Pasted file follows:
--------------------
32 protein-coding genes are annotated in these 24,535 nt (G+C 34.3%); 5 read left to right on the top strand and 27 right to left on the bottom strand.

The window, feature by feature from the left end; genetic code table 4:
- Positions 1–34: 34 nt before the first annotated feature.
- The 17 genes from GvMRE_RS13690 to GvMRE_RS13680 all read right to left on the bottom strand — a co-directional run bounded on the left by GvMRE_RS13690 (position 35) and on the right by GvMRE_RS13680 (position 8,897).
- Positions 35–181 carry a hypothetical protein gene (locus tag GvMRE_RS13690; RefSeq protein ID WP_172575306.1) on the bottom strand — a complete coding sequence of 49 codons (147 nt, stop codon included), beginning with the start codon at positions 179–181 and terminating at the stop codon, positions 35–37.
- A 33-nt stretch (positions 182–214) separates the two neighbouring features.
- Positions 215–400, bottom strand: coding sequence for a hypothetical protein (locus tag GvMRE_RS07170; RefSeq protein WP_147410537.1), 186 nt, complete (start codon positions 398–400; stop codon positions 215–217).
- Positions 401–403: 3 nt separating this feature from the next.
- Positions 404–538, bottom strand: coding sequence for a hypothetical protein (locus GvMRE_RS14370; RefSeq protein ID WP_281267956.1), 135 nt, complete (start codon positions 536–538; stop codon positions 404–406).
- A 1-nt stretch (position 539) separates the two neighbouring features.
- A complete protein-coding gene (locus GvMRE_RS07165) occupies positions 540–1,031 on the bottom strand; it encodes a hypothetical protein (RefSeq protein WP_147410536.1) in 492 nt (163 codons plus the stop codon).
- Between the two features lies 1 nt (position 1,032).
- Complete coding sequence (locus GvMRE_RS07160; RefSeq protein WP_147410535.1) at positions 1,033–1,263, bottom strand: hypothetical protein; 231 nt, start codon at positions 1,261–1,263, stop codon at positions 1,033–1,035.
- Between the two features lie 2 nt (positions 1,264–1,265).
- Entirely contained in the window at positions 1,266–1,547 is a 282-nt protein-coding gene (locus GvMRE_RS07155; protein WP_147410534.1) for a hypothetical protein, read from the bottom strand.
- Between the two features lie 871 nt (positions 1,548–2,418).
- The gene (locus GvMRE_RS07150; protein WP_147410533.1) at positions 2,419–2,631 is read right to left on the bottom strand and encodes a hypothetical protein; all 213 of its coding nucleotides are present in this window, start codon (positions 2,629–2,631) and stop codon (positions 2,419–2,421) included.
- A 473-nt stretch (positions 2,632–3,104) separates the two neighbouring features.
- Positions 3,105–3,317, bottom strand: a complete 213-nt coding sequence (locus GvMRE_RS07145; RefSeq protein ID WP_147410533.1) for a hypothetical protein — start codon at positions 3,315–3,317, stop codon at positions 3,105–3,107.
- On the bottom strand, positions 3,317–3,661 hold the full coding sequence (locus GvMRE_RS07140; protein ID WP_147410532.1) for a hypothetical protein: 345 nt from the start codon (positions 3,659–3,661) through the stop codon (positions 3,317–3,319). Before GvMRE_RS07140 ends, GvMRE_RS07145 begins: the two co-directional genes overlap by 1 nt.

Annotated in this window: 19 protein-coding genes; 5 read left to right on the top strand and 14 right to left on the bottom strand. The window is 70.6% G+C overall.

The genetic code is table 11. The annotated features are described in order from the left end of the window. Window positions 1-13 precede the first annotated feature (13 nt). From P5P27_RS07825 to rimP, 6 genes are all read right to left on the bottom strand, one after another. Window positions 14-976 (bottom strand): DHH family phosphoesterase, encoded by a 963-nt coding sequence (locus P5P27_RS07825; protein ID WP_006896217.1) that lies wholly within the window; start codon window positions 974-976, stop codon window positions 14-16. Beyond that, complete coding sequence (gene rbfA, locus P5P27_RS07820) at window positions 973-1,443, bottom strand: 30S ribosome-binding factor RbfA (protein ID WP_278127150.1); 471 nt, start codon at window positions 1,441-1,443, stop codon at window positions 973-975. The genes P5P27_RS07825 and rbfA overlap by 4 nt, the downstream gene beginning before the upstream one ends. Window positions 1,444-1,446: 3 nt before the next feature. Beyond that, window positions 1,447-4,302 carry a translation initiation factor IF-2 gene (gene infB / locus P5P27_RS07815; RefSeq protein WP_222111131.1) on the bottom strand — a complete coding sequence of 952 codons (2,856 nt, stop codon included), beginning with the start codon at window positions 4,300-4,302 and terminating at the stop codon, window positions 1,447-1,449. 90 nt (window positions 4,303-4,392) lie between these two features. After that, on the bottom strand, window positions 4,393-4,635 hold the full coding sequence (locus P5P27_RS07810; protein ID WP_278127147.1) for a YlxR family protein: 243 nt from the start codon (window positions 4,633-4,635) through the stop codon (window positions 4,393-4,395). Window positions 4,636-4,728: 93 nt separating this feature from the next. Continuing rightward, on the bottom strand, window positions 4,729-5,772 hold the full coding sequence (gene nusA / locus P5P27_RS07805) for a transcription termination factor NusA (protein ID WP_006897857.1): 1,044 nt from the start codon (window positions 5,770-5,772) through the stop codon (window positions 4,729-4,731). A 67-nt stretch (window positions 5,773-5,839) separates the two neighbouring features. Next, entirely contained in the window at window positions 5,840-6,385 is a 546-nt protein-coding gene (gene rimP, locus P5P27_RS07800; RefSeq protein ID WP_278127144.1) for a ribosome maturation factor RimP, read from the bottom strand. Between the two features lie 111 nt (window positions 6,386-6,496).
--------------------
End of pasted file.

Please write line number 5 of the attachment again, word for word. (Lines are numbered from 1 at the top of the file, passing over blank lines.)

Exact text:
- Positions 35–181 carry a hypothetical protein gene (locus tag GvMRE_RS13690; RefSeq protein ID WP_172575306.1) on the bottom strand — a complete coding sequence of 49 codons (147 nt, stop codon included), beginning with the start codon at positions 179–181 and terminating at the stop codon, positions 35–37.